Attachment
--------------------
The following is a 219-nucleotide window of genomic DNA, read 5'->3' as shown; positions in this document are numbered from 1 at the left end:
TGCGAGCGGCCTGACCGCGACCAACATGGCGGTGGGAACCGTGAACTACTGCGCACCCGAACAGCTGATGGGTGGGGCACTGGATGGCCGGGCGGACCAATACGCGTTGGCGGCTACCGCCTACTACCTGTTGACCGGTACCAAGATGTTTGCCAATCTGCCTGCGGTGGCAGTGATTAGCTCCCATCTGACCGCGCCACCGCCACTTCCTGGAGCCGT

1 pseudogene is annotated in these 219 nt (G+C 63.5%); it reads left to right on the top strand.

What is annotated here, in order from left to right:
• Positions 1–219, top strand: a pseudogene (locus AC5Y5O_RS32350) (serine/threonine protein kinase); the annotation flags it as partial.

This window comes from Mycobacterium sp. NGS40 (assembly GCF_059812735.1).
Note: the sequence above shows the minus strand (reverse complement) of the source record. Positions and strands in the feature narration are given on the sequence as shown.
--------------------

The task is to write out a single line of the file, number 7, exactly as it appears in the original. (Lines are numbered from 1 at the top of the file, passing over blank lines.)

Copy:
Note: the sequence above shows the minus strand (reverse complement) of the source record. Positions and strands in the feature narration are given on the sequence as shown.